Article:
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Beyond sight. Celebration.

Michael way photography


About Michael

“If you don’t feel it, don’t play it.”

- James Jamerson, legendary hit-making bassist for Motown Records. 30 Billboard #1 Hot 100 hits. 70 Billboard #1 R&B hits.

“If you don’t feel it, don’t play it.” Those words have been my mantra for the last fifteen years.

I received my first camera when I was nine years old and have never been that far from one since. Growing up in Southeast Washington, D.C. just a few hours north of my current home of Richmond, Virginia, it was through childhood diversions from the chaos of city living that I first encountered what would become defining visual influences and sources of inspiration. Regular visits to the National Gallery of Art and the works of Claude Monet. Impressionism built a lifelong affinity for art museums and various types of artists, including a special affection for the talents of Japanese water-colorist Kawase Hasui.

Constant trips to the movie theater made fertile soil for the imagination. Favored movies were re-visited an embarrassing number of times, enough times to start taking note of the cinematography and the fundamentals of cinematic composition. I became something of a fanatic about cinematography, often caring more about who shot a movie than who starred in it. The involvement of personal favorites like Dante Spinotti, Roger Deakins, and Emmanuel Lubezki is just as likely to excite me about a film as any famous actor or director.

I also owe a great deal to comic book shops, where a relentless Batman obsession fed an understanding of the built environment as a character in its right with a spirit and an attitude, and the potential for any human figure or character to be rendered as heroic, villainous, noble or common, all at the will of a skillful storyteller.

After obtaining a master’s degree in architecture and working in the residential design and construction field for more than a decade, I decided to commit to exploring my own potential as a visual storyteller. Michael Way Photography is a collection of my explorations.


On seeing. On celebrating.

From 1892 to 1895, Czech composer Antonin Dvorak resided in the United States. While in America, he directed the National Conservatory of Music in America, picked up the stylings of our folk music, and wrote two pieces which would not only become among his most famous works but would also advance what we intuitively understand as the "American" sound in classical music. You can hear the debt to Dvorak in the music of Aaron Copland. You can hear Dvorak in John Williams' soundtrack for "Superman". You can hear traces of him in almost any television or movie soundtrack that needs to set a scene in rustic, everyday America; the kind of nostalgic, romanticized, and noble America that might have been painted by Norman Rockwell. Dvorak “saw” America in ways Americans either did not or had taken for granted. In sharing his sight, he showed us a path to celebration.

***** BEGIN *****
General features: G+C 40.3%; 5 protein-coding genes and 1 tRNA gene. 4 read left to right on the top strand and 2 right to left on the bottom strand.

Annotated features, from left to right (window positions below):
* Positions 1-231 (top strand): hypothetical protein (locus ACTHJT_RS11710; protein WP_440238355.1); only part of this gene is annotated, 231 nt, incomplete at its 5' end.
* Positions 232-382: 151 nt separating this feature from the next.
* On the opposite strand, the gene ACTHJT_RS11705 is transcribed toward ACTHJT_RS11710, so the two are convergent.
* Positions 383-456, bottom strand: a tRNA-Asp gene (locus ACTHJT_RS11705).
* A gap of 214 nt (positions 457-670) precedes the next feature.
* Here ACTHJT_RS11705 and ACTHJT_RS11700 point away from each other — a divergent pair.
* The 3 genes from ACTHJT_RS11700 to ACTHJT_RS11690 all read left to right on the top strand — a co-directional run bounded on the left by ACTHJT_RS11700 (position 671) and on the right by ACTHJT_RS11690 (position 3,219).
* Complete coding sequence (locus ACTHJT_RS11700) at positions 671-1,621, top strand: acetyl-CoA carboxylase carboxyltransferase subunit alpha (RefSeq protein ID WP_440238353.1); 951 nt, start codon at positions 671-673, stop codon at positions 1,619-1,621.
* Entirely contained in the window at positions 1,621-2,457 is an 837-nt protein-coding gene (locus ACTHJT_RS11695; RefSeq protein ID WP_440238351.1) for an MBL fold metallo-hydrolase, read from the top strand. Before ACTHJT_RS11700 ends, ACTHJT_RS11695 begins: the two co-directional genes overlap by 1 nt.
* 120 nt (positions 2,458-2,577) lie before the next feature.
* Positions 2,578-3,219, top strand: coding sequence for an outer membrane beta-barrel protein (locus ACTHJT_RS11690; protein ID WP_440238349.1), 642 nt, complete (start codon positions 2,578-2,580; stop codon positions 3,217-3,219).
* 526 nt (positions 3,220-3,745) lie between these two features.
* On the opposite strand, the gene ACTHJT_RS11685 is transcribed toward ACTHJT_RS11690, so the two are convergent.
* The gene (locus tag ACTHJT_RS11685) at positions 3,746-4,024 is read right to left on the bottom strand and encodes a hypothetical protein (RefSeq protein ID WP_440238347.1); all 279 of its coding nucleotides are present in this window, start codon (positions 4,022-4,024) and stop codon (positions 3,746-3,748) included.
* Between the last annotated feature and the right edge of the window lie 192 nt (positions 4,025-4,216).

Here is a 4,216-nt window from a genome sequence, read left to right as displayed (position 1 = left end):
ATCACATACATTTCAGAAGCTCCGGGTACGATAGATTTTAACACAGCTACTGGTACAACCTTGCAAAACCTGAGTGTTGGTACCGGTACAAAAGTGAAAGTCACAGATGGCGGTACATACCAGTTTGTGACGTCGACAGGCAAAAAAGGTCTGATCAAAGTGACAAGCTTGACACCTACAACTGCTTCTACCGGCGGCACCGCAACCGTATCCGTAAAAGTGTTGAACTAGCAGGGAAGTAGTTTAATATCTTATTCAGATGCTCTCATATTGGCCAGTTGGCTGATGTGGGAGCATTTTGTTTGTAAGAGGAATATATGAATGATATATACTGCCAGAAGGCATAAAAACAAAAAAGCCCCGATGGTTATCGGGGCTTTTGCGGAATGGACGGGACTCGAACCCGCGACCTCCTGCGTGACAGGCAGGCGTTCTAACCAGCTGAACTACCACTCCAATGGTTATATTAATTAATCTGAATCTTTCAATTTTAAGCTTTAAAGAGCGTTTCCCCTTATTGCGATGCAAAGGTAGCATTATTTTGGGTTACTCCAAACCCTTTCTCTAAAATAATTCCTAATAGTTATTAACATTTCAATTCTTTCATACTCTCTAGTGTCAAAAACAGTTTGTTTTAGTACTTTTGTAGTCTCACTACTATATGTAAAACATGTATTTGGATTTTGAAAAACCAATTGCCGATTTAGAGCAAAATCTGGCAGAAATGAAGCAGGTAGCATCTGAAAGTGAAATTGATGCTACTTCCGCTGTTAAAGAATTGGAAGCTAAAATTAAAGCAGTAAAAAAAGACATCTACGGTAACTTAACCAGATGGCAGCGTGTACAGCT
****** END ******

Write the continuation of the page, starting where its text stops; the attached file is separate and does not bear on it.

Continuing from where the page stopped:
In 1928 French “Impressionist” composer Maurice Ravel visited the United States for a four-month tour. His music was extremely well-received, solidifying the allegiance and devotion of American composers like George Gershwin and those Gershwin taught. As one of the only composers to successfully go back-and-forth between artistically bona fide classical composition and the pop sounds of Tin Pan Alley, much of which forms what we now call "The Great American Songbook", the reach of Gershwin, the people who influenced Gershwin, and the people who were influenced by composers like Gershwin cannot be overstated. Sometimes the most resonant and revitalizing renderings of what we call "home" come from outsiders and those who can see with fresh eyes.

Whether it's just the freshness of unfamiliarity or the interplay of candor and romance that comes with a little personal distance, it often seems to be those with the celebratory “tourists’ eye” who make the most interesting and edifying observations about where we are, who we are, who or what we and our spaces want to be, and what we and our environments can be. Such vision reminds the rest of us to celebrate, whether we are familiar or unfamiliar with a subject. I long to celebrate. Every moment, place, and person that will allow it. How about you?


“Cameras and lenses are but mere armatures of photography, as lifeless as they are useless without a competent communicator. nimble Understandings of light, shadow, and composition are among the most important tools of our trade. Even more crucial are the vision and energy to not just see, but celebrate what we see. My goal is to never stop celebrating.”


celebrate what we see

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